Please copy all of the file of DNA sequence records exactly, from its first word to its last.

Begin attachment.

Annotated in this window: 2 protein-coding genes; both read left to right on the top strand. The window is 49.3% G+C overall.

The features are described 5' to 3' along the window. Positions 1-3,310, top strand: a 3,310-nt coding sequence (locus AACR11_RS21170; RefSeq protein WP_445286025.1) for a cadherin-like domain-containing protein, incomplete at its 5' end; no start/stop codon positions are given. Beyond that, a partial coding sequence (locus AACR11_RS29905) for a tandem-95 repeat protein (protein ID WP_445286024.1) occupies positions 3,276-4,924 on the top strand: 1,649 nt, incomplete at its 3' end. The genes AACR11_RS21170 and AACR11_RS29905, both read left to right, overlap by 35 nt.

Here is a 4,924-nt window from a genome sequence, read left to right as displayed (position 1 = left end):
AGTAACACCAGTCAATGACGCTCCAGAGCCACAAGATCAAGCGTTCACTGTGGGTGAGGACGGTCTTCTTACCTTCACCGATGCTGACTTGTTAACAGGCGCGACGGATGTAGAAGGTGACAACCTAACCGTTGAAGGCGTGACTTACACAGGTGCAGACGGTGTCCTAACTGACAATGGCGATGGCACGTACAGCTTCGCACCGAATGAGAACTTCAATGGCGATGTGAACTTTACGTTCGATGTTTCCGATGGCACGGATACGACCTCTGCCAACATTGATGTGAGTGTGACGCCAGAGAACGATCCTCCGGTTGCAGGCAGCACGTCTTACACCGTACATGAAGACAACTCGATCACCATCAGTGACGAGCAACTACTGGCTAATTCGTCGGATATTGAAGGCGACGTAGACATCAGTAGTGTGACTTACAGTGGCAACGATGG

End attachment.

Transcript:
Annotated in this window: 2 protein-coding genes; both read left to right on the top strand. The window is 49.3% G+C overall.

The features are described 5' to 3' along the window. Positions 1-3,310, top strand: a 3,310-nt coding sequence (locus AACR11_RS21170; RefSeq protein WP_445286025.1) for a cadherin-like domain-containing protein, incomplete at its 5' end; no start/stop codon positions are given. Beyond that, a partial coding sequence (locus AACR11_RS29905) for a tandem-95 repeat protein (protein ID WP_445286024.1) occupies positions 3,276-4,924 on the top strand: 1,649 nt, incomplete at its 3' end. The genes AACR11_RS21170 and AACR11_RS29905, both read left to right, overlap by 35 nt.

Here is a 4,924-nt window from a genome sequence, read left to right as displayed (position 1 = left end):
AGTAACACCAGTCAATGACGCTCCAGAGCCACAAGATCAAGCGTTCACTGTGGGTGAGGACGGTCTTCTTACCTTCACCGATGCTGACTTGTTAACAGGCGCGACGGATGTAGAAGGTGACAACCTAACCGTTGAAGGCGTGACTTACACAGGTGCAGACGGTGTCCTAACTGACAATGGCGATGGCACGTACAGCTTCGCACCGAATGAGAACTTCAATGGCGATGTGAACTTTACGTTCGATGTTTCCGATGGCACGGATACGACCTCTGCCAACATTGATGTGAGTGTGACGCCAGAGAACGATCCTCCGGTTGCAGGCAGCACGTCTTACACCGTACATGAAGACAACTCGATCACCATCAGTGACGAGCAACTACTGGCTAATTCGTCGGATATTGAAGGCGACGTAGACATCAGTAGTGTGACTTACAGTGGCAACGATGG